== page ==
Insurance coverage in an auto accident claim can be a grey area and difficult to comprehend. This blog seeks to provide you with a few possible coverage options which could be available to you if you are involved in an automobile accident when the accident was not your fault.
*Liability Coverage – Liability insurance coverage is the insurance policy coverage on the vehicle that negligently caused the accident. Liability insurance is the first applicable coverage when there is a wreck for which you are not at fault. This coverage should address both property damage to your vehicle and any bodily injuries from the accident. The minimum liability limits required in North Carolina are $30,000, and in our neighboring state, South Carolina, minimum liability is $25,000.
*Uninsured Motorist Coverage – This is called “UM” as an abbreviation and is used if the driver who caused the accident failed to carry automobile insurance. Unfortunately, there are vehicles being operated with no insurance coverage every single day on the road with you! If one of these vehicles happens to cause an accident with you, your own underinsured motorist (“UM”) coverage will kick in to cover you since the other driver failed to be in compliance with the law and carry insurance. UM is required in North Carolina.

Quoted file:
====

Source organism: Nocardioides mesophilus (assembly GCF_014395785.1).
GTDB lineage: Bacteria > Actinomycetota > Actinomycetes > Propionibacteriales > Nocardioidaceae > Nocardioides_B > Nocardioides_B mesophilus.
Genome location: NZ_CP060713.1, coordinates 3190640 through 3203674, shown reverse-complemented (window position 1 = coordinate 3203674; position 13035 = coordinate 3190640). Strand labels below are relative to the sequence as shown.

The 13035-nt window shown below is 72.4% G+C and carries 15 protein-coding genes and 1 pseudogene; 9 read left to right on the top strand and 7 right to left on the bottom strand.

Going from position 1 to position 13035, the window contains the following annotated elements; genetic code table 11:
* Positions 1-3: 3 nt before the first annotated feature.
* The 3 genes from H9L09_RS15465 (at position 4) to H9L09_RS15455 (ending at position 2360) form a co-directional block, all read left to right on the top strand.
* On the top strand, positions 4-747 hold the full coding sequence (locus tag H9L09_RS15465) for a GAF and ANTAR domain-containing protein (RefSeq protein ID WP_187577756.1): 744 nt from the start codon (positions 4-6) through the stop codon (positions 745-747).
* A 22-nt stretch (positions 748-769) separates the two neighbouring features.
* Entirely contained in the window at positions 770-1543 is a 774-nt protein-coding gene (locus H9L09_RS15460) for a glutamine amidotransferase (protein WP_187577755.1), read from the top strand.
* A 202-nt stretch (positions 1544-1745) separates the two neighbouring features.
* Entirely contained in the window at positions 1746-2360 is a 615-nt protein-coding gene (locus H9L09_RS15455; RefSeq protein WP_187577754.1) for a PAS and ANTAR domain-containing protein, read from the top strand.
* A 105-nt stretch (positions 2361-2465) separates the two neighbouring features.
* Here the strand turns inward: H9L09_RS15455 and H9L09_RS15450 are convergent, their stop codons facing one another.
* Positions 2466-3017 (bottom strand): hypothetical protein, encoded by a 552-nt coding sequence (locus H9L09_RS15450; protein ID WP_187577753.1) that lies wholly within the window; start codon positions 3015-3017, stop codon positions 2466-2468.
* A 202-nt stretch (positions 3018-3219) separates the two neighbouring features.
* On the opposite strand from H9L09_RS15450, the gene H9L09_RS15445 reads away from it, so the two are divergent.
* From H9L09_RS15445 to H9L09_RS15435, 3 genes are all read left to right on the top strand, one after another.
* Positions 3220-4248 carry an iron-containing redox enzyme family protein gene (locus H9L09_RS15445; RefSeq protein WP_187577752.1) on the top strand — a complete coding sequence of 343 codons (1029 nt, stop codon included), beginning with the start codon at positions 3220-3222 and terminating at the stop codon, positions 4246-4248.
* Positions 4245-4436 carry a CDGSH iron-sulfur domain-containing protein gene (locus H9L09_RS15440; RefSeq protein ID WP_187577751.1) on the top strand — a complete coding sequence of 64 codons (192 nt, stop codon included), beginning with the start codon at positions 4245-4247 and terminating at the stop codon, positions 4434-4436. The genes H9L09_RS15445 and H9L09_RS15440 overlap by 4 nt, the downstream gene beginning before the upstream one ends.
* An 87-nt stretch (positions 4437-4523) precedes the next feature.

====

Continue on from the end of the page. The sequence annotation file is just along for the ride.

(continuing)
*Underinsured Motorist Coverage – This is called “UIM” as an abbreviation and is excess coverage if the liability limits in your case were insufficient to cover your injuries and were fully tendered. For example, if the at fault driver had $30,000 limits which were paid in full by their insurance carrier for your injuries, “UIM” may cover your additional damages which were not covered by the liability policy. In other words, if there was not enough money from the at fault driver and your case warrants more funds due to the nature of your injuries, UIM would be your option. UIM is not required coverage in North Carolina, so you must pay for this coverage to have it. If you are unfamiliar with this coverage, we would recommend you check out our prior blog (HERE) for further details.
*Medical Payments (also known as “Med Pay”) – If you carry Med Pay on your own policy, this is also a possible option for your medical bills. Med Pay would reimburse you for a portion of medical expenses that you incurred due to your injuries sustained in the car accident. Though the amounts of Med Pay coverage vary, most plans are in the $500 - $10,000 range.
*Workers’ Compensation – This coverage would only be a possibility if your automobile accident occurred while you were working. For instance, if you were a delivery driver or police officer and you were working when you were involved in the car accident, you should contact a workers’ compensation attorney to discuss potential recovery. If your accident occurred while you were working, you may well have two (2) valid cases, and we recommend you seek counsel as soon as possible.
Please note that the above information is a brief notation of some options for insurance coverage in an auto accident claim and is not exhaustive. To learn more about which funds may be available to pursue in your car accident claim, we would encourage you to contact us at 704-370-1212 to schedule a free consultation with Attorney/Owner, Maggie Shankle. The details of navigating your car accident claim can be complex, and we can help look into all possible options of coverage to help you understand your options.